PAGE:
 (1  y )    t 1  (1  y )           (1  y )T 1
1 T          C              Par 
        t  (1  y )t  T  (1  y )T 
1  y  t 1                           
1
       D P
1 y

• Hence the following holds as an approximation
P    (1  y )
           D
P     1 y
23
Modified Duration

• More compact formula

P
 y  D*

P
where
D
D 
*

1 y
24
Fact #1

• Prices of long-term bonds are more
sensitive to interest rate changes than
prices of short term bonds

25
0
500
1000
1500
2000
2500
3000
3500
4000
0

0.01

0.01
0.02

0.02

0.03
0.03

0.04

0.04
0.05

0.05

0.06
0.06

0.07

0.07
0.08

0.08

0.09
0.09

0.1

0.1
0.11

0.11

0.12
0.12
Fact #1

0.13

0.13
0.14

0.14

0.15
0.15

0.16

0.16
0.17

0.17

0.18
0.18

0.19

0.19
30
10

26
Intutition

• The higher the maturity, the higher the
duration
• The higher the duration, the higher the
price sensitivity

• Higher maturity implies higher price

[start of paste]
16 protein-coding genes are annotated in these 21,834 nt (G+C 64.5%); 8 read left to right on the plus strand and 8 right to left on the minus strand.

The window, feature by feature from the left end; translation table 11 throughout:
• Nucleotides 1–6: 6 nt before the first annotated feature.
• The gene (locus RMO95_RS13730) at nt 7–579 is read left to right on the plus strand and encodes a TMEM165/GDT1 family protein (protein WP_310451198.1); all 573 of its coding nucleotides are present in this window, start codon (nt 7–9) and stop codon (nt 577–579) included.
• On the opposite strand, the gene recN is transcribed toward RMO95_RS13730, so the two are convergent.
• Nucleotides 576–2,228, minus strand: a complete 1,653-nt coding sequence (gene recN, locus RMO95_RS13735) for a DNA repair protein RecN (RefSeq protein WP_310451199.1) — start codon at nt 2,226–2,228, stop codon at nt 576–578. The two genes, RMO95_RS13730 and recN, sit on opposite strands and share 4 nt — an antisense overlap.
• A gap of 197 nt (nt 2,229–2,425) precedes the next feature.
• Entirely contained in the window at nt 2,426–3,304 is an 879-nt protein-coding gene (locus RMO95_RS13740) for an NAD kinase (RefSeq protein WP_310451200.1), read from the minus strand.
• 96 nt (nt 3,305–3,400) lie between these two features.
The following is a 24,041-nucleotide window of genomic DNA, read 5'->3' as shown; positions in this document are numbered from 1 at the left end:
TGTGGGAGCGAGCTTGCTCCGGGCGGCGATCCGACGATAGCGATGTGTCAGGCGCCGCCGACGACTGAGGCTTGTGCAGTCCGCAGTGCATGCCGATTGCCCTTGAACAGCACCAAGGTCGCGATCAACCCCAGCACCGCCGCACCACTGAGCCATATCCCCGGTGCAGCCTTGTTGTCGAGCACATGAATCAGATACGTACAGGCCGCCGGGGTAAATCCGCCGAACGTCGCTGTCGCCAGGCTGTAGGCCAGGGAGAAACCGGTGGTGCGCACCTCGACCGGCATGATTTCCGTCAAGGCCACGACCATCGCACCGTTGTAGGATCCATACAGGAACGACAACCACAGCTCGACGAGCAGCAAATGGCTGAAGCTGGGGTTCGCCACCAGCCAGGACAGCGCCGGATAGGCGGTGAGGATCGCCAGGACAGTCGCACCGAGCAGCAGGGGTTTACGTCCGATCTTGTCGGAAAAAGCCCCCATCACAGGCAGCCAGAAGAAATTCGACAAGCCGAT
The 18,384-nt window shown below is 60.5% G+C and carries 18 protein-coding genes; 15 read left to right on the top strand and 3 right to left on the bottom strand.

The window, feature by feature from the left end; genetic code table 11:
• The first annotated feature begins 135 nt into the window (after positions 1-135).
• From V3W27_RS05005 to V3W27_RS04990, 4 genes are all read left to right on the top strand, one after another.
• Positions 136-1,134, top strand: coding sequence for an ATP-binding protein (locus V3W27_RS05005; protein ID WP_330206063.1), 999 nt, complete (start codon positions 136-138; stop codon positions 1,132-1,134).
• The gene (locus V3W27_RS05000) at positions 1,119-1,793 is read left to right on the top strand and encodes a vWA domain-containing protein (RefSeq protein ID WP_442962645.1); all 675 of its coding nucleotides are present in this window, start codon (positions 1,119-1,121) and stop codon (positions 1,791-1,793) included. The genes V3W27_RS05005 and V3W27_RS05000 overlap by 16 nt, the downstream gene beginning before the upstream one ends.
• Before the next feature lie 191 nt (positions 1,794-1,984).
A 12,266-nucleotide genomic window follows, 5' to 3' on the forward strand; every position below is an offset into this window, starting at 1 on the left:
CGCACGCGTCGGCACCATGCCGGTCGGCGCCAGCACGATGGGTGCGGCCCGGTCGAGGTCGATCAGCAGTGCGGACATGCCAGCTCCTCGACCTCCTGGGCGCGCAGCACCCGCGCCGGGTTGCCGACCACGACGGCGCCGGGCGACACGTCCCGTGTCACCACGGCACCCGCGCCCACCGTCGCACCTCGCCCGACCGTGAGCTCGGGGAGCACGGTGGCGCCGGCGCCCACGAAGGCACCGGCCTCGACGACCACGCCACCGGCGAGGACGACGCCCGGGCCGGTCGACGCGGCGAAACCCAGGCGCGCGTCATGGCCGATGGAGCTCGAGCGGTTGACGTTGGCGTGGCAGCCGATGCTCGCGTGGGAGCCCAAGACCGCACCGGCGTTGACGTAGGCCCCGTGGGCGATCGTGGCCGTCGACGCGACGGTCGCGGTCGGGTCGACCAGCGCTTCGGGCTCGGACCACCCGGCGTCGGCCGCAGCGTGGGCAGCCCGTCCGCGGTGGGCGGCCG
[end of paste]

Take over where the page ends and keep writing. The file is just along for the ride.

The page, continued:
sensitivity to interest rate risk

27
Fact #2

• The sensitivity of bond prices to changes
in yields increases at a decreasing rate as
maturity increases.

• Equivalently, interest rate risk is less than
proportional to bond maturity.

28
0
1000
2000
3000
4000
5000
6000
0

0.01

0.01
0.02

0.02

0.03
0.03

0.04

0.04
0.05

0.05

0.06
0.06

0.07

0.07
0.08

0.08

0.09
0.09

0.1

0.1
0.11

0.11

0.12
0.12
Fact #2

0.13

0.13
0.14

0.14

0.15
0.15

0.16

0.16
0.17

0.17

0.18
0.18

0.19

0.19
50
30
10

29
Intuition

• Duration increases less than proportionally
with maturity (e.g. see slide 18)
• Hence price sensitivity to interest rate risk
increases less than proportionally with
maturity.

30
Fact #3

• Prices of high coupon bonds are less
sensitive to changes in interest rates than
prices of low coupon bonds.

• Or equivalently, interest rate risk is
inversely related to the bond’s coupon rate

31
-100
100
300
500
700
900
1100
1300
1500
0

0.01
0.01

0.02